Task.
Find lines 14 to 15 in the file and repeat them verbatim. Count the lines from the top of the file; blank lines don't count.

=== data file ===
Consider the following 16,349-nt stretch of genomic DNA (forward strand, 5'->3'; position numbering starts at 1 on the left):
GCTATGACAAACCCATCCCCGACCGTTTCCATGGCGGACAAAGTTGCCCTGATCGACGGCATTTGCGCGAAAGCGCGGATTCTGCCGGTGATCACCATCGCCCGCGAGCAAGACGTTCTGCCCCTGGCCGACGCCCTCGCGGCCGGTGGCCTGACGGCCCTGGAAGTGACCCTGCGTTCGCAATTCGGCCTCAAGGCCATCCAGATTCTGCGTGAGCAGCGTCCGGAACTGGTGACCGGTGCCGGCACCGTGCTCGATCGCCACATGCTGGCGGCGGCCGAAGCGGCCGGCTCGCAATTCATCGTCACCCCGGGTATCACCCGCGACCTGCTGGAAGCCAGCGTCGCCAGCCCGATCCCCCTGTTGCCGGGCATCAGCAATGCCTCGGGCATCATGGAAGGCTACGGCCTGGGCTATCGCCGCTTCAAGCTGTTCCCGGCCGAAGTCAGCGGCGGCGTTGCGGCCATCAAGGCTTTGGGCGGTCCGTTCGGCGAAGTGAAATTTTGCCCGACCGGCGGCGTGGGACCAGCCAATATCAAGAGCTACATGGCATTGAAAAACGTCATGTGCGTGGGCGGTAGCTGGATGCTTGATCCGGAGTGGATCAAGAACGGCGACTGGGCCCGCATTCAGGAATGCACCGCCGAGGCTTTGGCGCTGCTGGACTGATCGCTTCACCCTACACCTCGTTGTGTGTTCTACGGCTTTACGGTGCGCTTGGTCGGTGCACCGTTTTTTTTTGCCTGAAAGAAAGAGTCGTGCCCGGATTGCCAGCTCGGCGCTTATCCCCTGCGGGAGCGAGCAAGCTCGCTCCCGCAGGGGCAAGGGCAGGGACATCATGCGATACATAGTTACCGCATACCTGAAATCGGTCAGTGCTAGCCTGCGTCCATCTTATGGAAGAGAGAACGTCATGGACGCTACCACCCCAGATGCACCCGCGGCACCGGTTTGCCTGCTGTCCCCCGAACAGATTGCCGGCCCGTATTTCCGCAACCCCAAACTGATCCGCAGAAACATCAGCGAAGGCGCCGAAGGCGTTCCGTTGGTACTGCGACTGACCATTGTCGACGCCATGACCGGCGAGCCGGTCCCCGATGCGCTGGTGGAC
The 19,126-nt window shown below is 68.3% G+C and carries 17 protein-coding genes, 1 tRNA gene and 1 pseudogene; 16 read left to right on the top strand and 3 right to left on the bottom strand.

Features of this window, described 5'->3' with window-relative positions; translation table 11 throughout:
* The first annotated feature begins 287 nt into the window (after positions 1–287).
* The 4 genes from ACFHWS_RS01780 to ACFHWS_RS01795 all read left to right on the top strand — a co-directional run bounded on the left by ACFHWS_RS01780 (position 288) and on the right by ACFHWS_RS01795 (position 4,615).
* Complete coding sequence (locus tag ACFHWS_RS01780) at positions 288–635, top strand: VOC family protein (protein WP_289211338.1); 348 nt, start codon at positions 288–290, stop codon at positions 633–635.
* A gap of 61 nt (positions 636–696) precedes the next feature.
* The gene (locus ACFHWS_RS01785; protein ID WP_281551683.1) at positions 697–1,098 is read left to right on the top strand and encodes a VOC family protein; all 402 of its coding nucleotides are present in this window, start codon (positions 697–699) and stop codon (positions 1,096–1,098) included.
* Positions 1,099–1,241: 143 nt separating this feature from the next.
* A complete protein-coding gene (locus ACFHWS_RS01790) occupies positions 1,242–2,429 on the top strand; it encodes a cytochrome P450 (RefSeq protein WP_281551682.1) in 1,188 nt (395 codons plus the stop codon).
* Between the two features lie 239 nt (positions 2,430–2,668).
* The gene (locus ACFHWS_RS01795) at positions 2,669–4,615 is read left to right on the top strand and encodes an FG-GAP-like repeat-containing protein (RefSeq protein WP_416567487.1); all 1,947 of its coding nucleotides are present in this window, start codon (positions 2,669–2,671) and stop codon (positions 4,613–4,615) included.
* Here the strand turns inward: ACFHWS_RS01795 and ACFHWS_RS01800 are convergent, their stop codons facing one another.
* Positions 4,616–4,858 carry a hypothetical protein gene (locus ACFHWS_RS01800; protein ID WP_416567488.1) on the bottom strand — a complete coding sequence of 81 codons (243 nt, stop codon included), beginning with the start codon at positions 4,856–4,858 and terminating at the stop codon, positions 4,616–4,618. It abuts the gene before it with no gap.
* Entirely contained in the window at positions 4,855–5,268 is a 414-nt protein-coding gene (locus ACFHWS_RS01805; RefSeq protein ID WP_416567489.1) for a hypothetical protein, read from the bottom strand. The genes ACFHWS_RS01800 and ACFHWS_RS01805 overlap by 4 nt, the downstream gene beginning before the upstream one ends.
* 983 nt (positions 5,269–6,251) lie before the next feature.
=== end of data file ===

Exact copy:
* Here the strand turns inward: ACFHWS_RS01795 and ACFHWS_RS01800 are convergent, their stop codons facing one another.
* Positions 4,616–4,858 carry a hypothetical protein gene (locus ACFHWS_RS01800; protein ID WP_416567488.1) on the bottom strand — a complete coding sequence of 81 codons (243 nt, stop codon included), beginning with the start codon at positions 4,856–4,858 and terminating at the stop codon, positions 4,616–4,618. It abuts the gene before it with no gap.